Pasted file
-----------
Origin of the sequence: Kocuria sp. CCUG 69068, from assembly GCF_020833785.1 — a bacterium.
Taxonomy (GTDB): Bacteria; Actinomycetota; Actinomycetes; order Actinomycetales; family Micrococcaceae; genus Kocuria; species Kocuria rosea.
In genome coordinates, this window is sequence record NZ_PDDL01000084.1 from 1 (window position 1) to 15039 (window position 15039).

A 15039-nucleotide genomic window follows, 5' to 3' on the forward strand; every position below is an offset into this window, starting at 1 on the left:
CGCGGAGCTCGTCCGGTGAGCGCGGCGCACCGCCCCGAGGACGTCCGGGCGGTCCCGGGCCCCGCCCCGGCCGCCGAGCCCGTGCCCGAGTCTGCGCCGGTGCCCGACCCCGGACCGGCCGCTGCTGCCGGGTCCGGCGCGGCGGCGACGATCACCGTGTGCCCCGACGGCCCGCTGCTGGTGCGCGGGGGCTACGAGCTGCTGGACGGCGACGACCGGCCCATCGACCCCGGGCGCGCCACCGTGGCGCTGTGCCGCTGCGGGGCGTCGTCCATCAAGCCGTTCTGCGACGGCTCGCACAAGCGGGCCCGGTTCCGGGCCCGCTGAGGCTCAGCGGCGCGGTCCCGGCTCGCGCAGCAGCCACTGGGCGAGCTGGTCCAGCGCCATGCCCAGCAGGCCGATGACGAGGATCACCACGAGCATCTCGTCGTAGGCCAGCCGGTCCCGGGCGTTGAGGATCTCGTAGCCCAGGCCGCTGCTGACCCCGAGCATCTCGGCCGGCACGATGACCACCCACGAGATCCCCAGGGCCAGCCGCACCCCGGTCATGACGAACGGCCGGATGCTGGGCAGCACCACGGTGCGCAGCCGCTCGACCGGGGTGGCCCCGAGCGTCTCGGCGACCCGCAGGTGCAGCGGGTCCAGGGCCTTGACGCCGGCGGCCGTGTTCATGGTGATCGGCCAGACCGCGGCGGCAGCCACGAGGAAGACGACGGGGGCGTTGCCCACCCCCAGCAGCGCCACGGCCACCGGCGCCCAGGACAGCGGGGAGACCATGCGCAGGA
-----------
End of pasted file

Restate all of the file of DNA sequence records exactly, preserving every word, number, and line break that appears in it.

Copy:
Origin of the sequence: Kocuria sp. CCUG 69068, from assembly GCF_020833785.1 — a bacterium.
Taxonomy (GTDB): Bacteria; Actinomycetota; Actinomycetes; order Actinomycetales; family Micrococcaceae; genus Kocuria; species Kocuria rosea.
In genome coordinates, this window is sequence record NZ_PDDL01000084.1 from 1 (window position 1) to 15039 (window position 15039).

A 15039-nucleotide genomic window follows, 5' to 3' on the forward strand; every position below is an offset into this window, starting at 1 on the left:
CGCGGAGCTCGTCCGGTGAGCGCGGCGCACCGCCCCGAGGACGTCCGGGCGGTCCCGGGCCCCGCCCCGGCCGCCGAGCCCGTGCCCGAGTCTGCGCCGGTGCCCGACCCCGGACCGGCCGCTGCTGCCGGGTCCGGCGCGGCGGCGACGATCACCGTGTGCCCCGACGGCCCGCTGCTGGTGCGCGGGGGCTACGAGCTGCTGGACGGCGACGACCGGCCCATCGACCCCGGGCGCGCCACCGTGGCGCTGTGCCGCTGCGGGGCGTCGTCCATCAAGCCGTTCTGCGACGGCTCGCACAAGCGGGCCCGGTTCCGGGCCCGCTGAGGCTCAGCGGCGCGGTCCCGGCTCGCGCAGCAGCCACTGGGCGAGCTGGTCCAGCGCCATGCCCAGCAGGCCGATGACGAGGATCACCACGAGCATCTCGTCGTAGGCCAGCCGGTCCCGGGCGTTGAGGATCTCGTAGCCCAGGCCGCTGCTGACCCCGAGCATCTCGGCCGGCACGATGACCACCCACGAGATCCCCAGGGCCAGCCGCACCCCGGTCATGACGAACGGCCGGATGCTGGGCAGCACCACGGTGCGCAGCCGCTCGACCGGGGTGGCCCCGAGCGTCTCGGCGACCCGCAGGTGCAGCGGGTCCAGGGCCTTGACGCCGGCGGCCGTGTTCATGGTGATCGGCCAGACCGCGGCGGCAGCCACGAGGAAGACGACGGGGGCGTTGCCCACCCCCAGCAGCGCCACGGCCACCGGCGCCCAGGACAGCGGGGAGACCATGCGCAGGA